History Reports: When Your Resume Equals, "I did this, I did this, I did this"

Written by Steven Bristow

Continued from page 1

“How do I build value in a resume?”, you may be asking. When it comes to a resume, there are several ways. Certainly you want to include prior responsibilities, but you may also want to expound on them as well (assuming that they are applicable torepparttar position you are applying for).

•Listrepparttar 137942 duties and responsibilities of applicable positions

•Showcase successes with each of these duties. Because of your efforts, did revenue increase? Did profitability? Did your efforts result in streamlining costs? Did you save your prior company money?

•Articulate an ability to continue these successes with your next company.

Show your next employer that you will excel atrepparttar 137943 position before they determine if you will.

Remember, you are marketing yourself to these hiring managers, not just telling them what you have done. The concept of an effective resume is to look at it from a reader’s point of view, not a writer’s point of view. Does a prospective employer care about what you’ve done for others? Or what you can do for them?

Steven Bristow is a senior consultant for R.L. Stevens & Associates Inc. (http://www.interviewing.com), a career marketing firm and organization celebrating over 24 years of providing strategic marketing solutions for its clients’ career transitioning needs.

Hunting the Executive Head Hunter

Written by David Leonhardt

Continued from page 1

Unfortunately, inrepparttar 21st century there are a growing number of conmen and scam artists who have injected themselves inrepparttar 137864 business of executive head hunters and recruiters. Therefore, as you begin your search for a bona fide and qualified executive recruiter, it is vital that you ask around.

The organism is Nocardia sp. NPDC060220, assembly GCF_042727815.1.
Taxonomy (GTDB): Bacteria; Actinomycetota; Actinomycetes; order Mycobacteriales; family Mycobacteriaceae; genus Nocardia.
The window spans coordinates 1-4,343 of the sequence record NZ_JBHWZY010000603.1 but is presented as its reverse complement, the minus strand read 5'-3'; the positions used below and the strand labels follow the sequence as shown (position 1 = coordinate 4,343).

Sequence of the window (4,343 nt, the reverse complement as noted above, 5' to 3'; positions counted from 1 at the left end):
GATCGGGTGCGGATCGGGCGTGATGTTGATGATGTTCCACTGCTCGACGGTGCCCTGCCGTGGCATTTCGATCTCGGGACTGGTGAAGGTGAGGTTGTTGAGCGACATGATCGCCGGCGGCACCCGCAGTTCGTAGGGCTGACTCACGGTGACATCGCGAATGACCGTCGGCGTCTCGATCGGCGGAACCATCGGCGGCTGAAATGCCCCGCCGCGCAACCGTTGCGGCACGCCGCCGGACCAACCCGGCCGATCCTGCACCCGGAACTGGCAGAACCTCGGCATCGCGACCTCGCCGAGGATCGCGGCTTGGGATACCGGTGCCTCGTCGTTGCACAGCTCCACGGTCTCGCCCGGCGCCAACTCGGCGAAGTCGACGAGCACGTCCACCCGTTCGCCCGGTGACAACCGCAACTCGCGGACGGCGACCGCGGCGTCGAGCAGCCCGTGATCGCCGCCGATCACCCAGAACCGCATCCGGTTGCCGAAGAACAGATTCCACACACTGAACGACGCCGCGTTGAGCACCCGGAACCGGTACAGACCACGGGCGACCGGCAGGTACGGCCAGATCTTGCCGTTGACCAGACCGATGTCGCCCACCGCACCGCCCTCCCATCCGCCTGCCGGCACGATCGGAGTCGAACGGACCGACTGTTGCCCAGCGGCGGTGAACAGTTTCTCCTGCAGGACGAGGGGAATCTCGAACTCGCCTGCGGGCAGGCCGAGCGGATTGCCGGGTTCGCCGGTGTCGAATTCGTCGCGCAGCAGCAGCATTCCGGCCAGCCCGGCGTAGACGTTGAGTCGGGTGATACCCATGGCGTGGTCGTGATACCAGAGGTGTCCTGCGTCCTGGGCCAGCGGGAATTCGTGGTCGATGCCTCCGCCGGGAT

Before you approach an executive head hunter, find out all that you can about their operations, history and experience from as many independent resources that you can access. Make it a point to find other men or women who have used their services. Find out who has actually landed jobs for other people, before placing your career inrepparttar 137865 hands of a charlatan.

Prepare a Solid Resume

OK. so this might be obvious. But it is not always done. Prepare a professional resume before you make contact withrepparttar 137866 executive head hunters on your list. Your resume is your calling card, and it will determine whetherrepparttar 137867 recruiter will even want to let you waste his secretary's time.

Line Up Solid References

Before knocking on head hunter doors, make certain that you have handy a list of professional references.

Just as you will want to knowrepparttar 137868 details about any executive recruiter you approach, these professionals will want to know a good deal about you as well. They will want to be able to contact your references, men and women who can support your professional aspirations with solid testimony about your prior accomplishments, your character, your skills and even your weaknesses, too.

Make sure to ask permission from each reference in advance, so they don't get caught off guard and say something like, "well, uh, let me see, um...you were calling about whom?"

Schedule a One on One Head Hunter Meeting

Finally, when you have all your ducks lined up, you are ready to meetrepparttar 137869 executive head hunter who will land you that ultimate trophy career. Of course, it helps to pick more than just one recruiter, and it also helps to schedule a meeting at their convenience.

There you have it. You are ready to go and hunt an executive head hunter. Job-searching couldn't be more fun unless it came with a candy cherry on top and a complementary subscription to Laugh magazine. Happy hunting.

David Leonhardt is a Canadian website marketing consultant and a Ottawa freelance writer. He wrote this article for the Directory of Executive Recruiters. Sales recruiters sign-up.

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